How has your own role as a manager changed? And what would your colleagues say are important human skills for a team leader?
Pieter Mortier: ‘In my previous roles, I used to act as a kind of confidant, taking care of people, and giving advice. Today, as a manager, I have to actively look for what concerns employees and what they are up against.
‘Not everyone has the strength or attitude to discuss problems themselves. In addition, a well-structured follow-up and evaluation of employees is essential, so that everyone on our extensive finance team - with colleagues in accounting and controlling - is sufficiently supervised.’
‘My colleagues find empathy, clear communication, and commitment important human skills in any leader. They ask for clear guidelines on what is expected of them, and some also appreciate that team leaders collaborate on complex tasks. Others prefer to handle finance issues independently. My job is to assess this properly for each employee and to create an environment in which colleagues feel comfortable. This certainly includes keeping a finger on the pulse and knowing what’s bothering people, also privately. Our company attaches great value to a healthy work-life balance. I see it as my task as a manager to be a listening ear and to help where possible.’
I focus mostly on personal skills, asking candidates how they deal with thorny issues at home or in the workplace, or tensions in the team, and what they have learned about situations that cannot be resolved.
Pieter Mortier, Finance Director, Joris Ide
Assessing new employees
What steps do you take to develop the team's human skills?
Pieter Mortier: ‘When recruiting new recruits, we do not actively pursue mentoring. This does not mean that people are left to their own devices, on the contrary! New recruits end up in a close-knit team of financial experts who are happy to share their knowledge, even in an informal way. Our spacious offices invite questions and the exchange of new ideas. Physically sitting together creates not only a strong culture of knowledge sharing but also a warm atmosphere among colleagues. This organic approach makes employees grow and motivates them to give their best.’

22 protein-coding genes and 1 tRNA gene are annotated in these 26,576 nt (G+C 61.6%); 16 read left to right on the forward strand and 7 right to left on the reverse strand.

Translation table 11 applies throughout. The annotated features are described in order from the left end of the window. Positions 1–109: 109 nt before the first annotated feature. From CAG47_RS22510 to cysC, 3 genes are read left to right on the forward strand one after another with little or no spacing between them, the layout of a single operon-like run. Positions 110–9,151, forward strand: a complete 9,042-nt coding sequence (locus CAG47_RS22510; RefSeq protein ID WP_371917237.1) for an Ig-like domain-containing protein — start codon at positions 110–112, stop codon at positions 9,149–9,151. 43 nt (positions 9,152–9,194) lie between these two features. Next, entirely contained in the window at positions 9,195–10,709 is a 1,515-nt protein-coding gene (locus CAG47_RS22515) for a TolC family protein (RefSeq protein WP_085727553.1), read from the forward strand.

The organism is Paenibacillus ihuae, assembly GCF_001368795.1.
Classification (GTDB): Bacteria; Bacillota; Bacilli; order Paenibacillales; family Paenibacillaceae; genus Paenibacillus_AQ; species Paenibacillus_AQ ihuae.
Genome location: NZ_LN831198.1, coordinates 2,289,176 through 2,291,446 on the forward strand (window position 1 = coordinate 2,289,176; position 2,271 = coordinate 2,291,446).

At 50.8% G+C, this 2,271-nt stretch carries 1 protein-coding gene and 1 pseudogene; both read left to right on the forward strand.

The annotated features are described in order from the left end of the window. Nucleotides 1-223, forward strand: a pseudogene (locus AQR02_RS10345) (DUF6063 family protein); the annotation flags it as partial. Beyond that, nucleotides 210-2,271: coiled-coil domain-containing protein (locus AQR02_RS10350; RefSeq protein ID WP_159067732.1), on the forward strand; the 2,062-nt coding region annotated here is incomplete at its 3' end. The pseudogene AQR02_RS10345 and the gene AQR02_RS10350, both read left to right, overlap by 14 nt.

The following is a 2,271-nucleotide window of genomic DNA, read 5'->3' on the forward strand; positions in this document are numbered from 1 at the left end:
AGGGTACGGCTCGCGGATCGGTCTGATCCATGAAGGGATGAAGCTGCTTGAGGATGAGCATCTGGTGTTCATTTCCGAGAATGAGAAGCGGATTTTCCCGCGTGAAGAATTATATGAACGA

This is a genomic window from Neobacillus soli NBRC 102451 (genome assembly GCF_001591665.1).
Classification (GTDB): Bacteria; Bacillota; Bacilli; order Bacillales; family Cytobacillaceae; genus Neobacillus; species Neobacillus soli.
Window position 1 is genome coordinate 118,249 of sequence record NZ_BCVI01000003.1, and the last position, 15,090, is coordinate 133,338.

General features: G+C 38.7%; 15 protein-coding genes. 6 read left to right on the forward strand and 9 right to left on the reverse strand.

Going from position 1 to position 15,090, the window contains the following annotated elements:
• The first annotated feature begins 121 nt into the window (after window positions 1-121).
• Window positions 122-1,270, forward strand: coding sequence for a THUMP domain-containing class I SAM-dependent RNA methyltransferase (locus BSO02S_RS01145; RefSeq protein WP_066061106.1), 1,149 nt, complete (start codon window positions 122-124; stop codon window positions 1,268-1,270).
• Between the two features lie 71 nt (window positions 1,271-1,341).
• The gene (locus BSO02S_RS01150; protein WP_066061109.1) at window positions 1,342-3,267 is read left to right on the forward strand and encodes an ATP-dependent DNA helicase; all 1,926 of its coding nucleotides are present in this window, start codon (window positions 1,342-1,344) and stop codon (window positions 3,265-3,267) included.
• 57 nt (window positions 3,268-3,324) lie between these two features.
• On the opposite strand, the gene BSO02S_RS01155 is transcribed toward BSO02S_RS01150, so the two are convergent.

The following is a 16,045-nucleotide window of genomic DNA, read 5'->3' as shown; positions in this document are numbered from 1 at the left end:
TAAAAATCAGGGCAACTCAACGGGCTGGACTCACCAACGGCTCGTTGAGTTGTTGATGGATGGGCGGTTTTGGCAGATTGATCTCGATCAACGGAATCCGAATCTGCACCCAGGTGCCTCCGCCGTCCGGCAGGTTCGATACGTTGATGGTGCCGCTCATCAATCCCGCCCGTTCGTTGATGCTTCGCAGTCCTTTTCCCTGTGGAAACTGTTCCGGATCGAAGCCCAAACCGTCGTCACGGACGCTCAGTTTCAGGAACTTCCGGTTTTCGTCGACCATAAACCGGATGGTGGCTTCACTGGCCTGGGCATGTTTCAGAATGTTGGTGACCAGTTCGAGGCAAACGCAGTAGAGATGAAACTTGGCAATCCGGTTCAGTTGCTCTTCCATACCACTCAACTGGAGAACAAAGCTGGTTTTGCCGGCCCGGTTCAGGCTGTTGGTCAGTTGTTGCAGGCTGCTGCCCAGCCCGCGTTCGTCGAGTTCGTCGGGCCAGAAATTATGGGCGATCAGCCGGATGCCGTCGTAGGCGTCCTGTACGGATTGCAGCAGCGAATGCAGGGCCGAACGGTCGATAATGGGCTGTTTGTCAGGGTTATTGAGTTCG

‘At the same time, we want to challenge people on a regular basis by working in a different department. Finance colleagues, for example, can spend time in procurement to explore new perspectives on the company, sharpening their human skills. Taking people out of their comfort zone is healthy. It broadens their horizons and expands their knowledge.'
‘The corona pandemic taught us that informal communication and active listening have become more important than ever. Calling each other or speaking face-to-face is so much more valuable than communicating via email. Face-to-face communication provides more accurate information, allows for nuance, and creates a better bond between colleagues. As a leader, I too try to set a good example by actively seeking people out.’
What human skills do you think will become more important in the years to come? And how will you assess new employees?
Pieter Mortier: ‘Personally, I see skills such as eagerness to learn and proactivity becoming more important. Positivity and drive remain a plus. Our rapidly evolving economy, organizations, and systems, make agility and openness to change into important assets.
We often hire young graduates. So we will screen for these skills. Technical skills are still really important, but people can learn them ‘on the job’. At recruitment interviews with candidates, I leave it up to the immediate supervisor to screen for specialist know-how. I focus primarily on personal skills, asking candidates how they deal with thorny issues at home or in the workplace, or tensions in the team, and what they have learned about situations that cannot be resolved. The answers to these questions tell me a lot about how a potential employee can grow in our business.'